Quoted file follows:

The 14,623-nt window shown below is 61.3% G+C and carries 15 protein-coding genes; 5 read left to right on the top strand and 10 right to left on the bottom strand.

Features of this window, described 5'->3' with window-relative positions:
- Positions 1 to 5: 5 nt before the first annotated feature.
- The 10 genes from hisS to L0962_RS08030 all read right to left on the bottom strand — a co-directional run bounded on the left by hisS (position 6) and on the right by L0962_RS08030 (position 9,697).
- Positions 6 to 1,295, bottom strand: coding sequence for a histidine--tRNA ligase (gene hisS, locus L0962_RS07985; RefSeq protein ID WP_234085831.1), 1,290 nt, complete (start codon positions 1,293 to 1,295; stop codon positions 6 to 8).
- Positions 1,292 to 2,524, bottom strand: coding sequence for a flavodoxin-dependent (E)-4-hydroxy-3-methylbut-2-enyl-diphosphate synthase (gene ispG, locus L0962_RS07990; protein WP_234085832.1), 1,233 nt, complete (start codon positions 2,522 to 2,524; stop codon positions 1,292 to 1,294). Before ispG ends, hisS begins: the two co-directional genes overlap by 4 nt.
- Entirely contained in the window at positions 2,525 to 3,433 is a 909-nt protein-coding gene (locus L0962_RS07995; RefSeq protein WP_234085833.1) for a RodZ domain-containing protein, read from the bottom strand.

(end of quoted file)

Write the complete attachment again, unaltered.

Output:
The 14,623-nt window shown below is 61.3% G+C and carries 15 protein-coding genes; 5 read left to right on the top strand and 10 right to left on the bottom strand.

Features of this window, described 5'->3' with window-relative positions:
- Positions 1 to 5: 5 nt before the first annotated feature.
- The 10 genes from hisS to L0962_RS08030 all read right to left on the bottom strand — a co-directional run bounded on the left by hisS (position 6) and on the right by L0962_RS08030 (position 9,697).
- Positions 6 to 1,295, bottom strand: coding sequence for a histidine--tRNA ligase (gene hisS, locus L0962_RS07985; RefSeq protein ID WP_234085831.1), 1,290 nt, complete (start codon positions 1,293 to 1,295; stop codon positions 6 to 8).
- Positions 1,292 to 2,524, bottom strand: coding sequence for a flavodoxin-dependent (E)-4-hydroxy-3-methylbut-2-enyl-diphosphate synthase (gene ispG, locus L0962_RS07990; protein WP_234085832.1), 1,233 nt, complete (start codon positions 2,522 to 2,524; stop codon positions 1,292 to 1,294). Before ispG ends, hisS begins: the two co-directional genes overlap by 4 nt.
- Entirely contained in the window at positions 2,525 to 3,433 is a 909-nt protein-coding gene (locus L0962_RS07995; RefSeq protein WP_234085833.1) for a RodZ domain-containing protein, read from the bottom strand.